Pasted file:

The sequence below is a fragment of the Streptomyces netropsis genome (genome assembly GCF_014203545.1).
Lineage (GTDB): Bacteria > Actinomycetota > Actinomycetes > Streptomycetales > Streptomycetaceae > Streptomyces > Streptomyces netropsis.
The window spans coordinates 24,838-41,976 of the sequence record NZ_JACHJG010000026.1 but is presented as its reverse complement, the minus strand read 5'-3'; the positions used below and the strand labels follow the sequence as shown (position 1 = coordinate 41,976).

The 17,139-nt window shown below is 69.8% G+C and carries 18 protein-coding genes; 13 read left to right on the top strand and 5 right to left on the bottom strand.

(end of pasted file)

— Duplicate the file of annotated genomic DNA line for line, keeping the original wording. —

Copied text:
The sequence below is a fragment of the Streptomyces netropsis genome (genome assembly GCF_014203545.1).
Lineage (GTDB): Bacteria > Actinomycetota > Actinomycetes > Streptomycetales > Streptomycetaceae > Streptomyces > Streptomyces netropsis.
The window spans coordinates 24,838-41,976 of the sequence record NZ_JACHJG010000026.1 but is presented as its reverse complement, the minus strand read 5'-3'; the positions used below and the strand labels follow the sequence as shown (position 1 = coordinate 41,976).

The 17,139-nt window shown below is 69.8% G+C and carries 18 protein-coding genes; 13 read left to right on the top strand and 5 right to left on the bottom strand.